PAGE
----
What Can I Do if I’m At Risk for Laryngeal Cancer?
If you think you may be at risk for getting cancer of the larynx, you should talk with your doctor. The doctor may be able to suggest ways to reduce the risk and set up a schedule for regular checkups.
There are no standard screening tests for early detection of laryngeal cancer. But it is possible for laryngeal cancer to be found early. You should be aware of the symptoms and see a doctor if you have them.
Take these actions to lower your risk:
Quit smoking and avoid secondhand smoke. Those who quit smoking and avoid secondhand smoke lower their risk for laryngeal cancer. This advice applies to all tobacco products--cigarettes, cigars, pipes, snuff, and chewing tobacco. Plus, you’ll reduce your risk for other cancers, such as lung, mouth, pancreas, bladder, and esophagus. If you have already had cancer of the larynx, you reduce your chance of getting the disease again or of getting a new cancer by quitting smoking. Counseling or self-help groups can be helpful to those who want to stop smoking. Organizations such as the American Cancer Society have information about local support groups.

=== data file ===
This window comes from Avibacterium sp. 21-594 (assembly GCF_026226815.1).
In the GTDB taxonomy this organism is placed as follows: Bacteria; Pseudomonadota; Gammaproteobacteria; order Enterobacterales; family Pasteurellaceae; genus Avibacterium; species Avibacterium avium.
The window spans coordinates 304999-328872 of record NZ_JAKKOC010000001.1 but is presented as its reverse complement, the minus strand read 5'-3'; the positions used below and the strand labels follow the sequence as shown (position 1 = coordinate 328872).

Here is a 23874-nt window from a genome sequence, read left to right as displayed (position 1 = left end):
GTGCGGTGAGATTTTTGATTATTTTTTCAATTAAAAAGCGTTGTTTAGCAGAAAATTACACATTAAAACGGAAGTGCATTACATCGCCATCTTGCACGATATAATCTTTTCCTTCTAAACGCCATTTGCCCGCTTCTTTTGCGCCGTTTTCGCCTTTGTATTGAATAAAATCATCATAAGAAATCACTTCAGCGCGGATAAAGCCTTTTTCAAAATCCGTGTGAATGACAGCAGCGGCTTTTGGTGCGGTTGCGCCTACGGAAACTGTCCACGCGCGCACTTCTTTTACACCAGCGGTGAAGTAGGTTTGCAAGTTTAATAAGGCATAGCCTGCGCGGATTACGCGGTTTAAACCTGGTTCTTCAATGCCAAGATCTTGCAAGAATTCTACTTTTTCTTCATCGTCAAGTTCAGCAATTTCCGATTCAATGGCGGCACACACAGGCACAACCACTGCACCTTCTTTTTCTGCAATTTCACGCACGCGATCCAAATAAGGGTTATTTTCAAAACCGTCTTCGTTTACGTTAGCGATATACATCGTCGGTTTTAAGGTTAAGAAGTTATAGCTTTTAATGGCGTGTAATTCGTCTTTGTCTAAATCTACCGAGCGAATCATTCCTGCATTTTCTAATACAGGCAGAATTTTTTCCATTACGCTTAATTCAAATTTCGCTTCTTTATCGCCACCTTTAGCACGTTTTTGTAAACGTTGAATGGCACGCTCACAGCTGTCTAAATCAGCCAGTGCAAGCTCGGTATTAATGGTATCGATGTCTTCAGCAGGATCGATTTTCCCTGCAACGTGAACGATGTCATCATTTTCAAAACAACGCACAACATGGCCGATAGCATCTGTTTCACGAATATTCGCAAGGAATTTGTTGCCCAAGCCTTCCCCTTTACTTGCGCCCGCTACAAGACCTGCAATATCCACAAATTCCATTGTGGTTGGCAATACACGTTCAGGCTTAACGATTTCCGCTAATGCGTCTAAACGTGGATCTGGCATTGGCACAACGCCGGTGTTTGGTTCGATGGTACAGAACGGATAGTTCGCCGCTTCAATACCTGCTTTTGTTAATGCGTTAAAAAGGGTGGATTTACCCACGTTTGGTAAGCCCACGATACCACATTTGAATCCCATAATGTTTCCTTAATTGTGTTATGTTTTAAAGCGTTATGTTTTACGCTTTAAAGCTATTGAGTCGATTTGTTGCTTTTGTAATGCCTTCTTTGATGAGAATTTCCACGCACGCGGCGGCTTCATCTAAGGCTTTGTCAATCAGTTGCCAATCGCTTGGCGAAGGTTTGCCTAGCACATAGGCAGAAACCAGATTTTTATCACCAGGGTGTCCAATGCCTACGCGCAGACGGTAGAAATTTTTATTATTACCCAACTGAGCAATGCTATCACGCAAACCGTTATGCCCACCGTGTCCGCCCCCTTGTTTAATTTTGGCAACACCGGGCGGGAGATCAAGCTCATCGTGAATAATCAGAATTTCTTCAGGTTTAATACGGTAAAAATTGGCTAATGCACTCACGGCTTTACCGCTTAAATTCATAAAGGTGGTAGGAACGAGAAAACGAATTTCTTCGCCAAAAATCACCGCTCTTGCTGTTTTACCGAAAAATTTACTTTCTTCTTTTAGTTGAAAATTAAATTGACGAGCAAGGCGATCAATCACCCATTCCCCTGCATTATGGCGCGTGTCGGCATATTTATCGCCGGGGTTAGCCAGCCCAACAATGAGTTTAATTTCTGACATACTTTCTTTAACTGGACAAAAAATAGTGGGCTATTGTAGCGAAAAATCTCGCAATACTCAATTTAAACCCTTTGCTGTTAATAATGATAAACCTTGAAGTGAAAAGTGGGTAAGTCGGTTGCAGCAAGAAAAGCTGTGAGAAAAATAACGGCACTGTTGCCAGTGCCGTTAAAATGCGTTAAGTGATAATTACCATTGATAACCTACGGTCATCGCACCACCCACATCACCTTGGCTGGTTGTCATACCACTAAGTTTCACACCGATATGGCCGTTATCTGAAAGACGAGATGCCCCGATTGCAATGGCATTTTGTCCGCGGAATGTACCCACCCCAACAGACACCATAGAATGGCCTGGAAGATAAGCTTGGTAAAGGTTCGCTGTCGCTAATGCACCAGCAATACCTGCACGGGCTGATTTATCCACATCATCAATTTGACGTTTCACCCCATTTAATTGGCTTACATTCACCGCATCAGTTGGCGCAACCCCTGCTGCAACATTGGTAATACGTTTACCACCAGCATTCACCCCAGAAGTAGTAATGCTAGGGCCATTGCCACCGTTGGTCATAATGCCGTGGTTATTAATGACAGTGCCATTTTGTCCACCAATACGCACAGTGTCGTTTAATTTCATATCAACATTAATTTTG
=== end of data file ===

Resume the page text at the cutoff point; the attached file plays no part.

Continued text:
Limit or stop drinking alcohol. Doing so lowers your risk of getting laryngeal cancer.
Avoid workplace exposure. If you work with cancer-causing chemicals, there should be adequate ventilation in the workplace, and you should use an industrial respirator when working with chemicals. Other substances that may be associated with laryngeal cancer include asbestos, wood dust, and paint fumes.
Eat a healthy diet. Poor nutrition and vitamin deficiencies have been linked to laryngeal cancer.